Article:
Thursday, June 04, 2009

Bigger government, less in church?

Anthony Gill and Erik Lundsgaarde seem to have done an interesting study, "State Welfare Spending and Religiosity." Chuck Colson wrote a commentary on this study called: "BIG GOVERNMENT: An 'Inverse' Relationship."

The premise of the study by Gill and Lundsgaarde is that the bigger the government gets, the fewer people attend church. In essence, they found an "inverse relationship between religious observance and welfare spending." I have not read this study myself, but Colson writes: "Put more simply, the more a government spends on welfare, the fewer people go to church."

My question would be whether the study indeed proved such a causality and how they did it! It is one thing to prove a link between the amount that government spends on welfare, and the number of people attending church, yet it is something completely different proving that government spending is the cause of fewer people attending church. At least, that is how I read Colson's commentary on the study.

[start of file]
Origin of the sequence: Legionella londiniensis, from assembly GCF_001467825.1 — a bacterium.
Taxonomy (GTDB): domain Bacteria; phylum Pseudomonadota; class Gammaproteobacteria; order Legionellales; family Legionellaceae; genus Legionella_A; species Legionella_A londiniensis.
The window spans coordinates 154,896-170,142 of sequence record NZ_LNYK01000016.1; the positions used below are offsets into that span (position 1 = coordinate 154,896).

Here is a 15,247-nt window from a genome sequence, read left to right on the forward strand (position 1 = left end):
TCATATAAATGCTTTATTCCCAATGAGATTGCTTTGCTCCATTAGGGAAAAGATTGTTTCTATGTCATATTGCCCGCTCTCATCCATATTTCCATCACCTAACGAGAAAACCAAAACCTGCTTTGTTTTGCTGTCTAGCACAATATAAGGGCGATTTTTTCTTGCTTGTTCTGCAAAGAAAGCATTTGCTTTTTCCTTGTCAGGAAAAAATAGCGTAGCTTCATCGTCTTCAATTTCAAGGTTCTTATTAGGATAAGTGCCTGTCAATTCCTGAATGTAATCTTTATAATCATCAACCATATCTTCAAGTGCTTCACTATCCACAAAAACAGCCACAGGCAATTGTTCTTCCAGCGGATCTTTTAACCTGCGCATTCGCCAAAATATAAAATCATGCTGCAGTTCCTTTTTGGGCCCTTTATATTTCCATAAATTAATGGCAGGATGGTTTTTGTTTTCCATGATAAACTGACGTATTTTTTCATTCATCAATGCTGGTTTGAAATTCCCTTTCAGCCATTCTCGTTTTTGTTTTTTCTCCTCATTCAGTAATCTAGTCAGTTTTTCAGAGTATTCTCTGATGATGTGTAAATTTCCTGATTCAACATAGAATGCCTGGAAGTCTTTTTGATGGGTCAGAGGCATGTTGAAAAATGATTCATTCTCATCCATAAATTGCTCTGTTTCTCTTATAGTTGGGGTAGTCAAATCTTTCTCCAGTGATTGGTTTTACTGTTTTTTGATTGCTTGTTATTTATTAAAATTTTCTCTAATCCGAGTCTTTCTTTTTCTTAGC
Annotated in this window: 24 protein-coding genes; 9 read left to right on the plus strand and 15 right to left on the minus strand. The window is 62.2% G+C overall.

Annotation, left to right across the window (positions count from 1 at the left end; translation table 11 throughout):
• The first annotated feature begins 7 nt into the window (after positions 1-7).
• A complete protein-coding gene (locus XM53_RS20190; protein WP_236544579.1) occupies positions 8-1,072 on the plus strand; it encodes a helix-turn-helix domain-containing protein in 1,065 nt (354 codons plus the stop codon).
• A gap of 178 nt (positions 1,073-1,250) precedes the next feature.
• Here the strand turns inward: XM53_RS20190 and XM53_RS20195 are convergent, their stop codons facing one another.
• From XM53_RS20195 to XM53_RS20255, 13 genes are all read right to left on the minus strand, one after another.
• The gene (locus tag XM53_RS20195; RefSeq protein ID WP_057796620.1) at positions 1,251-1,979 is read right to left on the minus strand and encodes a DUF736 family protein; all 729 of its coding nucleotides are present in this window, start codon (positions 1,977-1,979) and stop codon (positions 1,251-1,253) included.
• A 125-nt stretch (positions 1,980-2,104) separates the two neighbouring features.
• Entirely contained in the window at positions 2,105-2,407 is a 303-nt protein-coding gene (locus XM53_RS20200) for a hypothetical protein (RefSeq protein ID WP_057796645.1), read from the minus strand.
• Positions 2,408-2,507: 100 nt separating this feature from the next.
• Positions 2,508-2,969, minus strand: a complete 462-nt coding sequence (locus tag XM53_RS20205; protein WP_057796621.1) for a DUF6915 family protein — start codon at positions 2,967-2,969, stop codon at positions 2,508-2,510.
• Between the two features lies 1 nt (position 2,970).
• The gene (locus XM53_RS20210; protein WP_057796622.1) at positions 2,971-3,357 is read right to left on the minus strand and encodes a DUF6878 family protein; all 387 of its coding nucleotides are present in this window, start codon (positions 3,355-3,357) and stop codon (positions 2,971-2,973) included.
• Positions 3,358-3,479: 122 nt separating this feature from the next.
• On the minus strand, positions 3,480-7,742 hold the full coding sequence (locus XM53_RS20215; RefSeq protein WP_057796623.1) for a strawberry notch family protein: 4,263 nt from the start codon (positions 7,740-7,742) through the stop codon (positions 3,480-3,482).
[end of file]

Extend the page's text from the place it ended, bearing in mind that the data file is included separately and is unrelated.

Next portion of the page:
Can the causality in a post-Christian west, not be the opposite? When there are fewer and fewer Christians being involved in Church and community projects, would that not cause the growth of government and welfare states? For centuries there have been a delicate balance between church and state. The strength of the church in the past precluded the state from overpowering its citizens and from becoming a nanny state.

With fewer people attending church, and even fewer being able to discern between right and wrong (just look at how many so-called Christians voted for Obama, who stands for anti-Christian beliefs and ideas), it is clear that a vacuum has formed. A vacuum being filled by growing governments in the west. When the church no longer knows the difference between right and wrong, why should anyone attend church? A church unable to stand on what is right before a holy God will not be able to do what is right when the government does not stay within its Godly given mandate.

So, again, what did the Gill and Lundsgaarde study really prove? Did it not just prove the obvious, to which they perhaps added a causality slant? I don't know...

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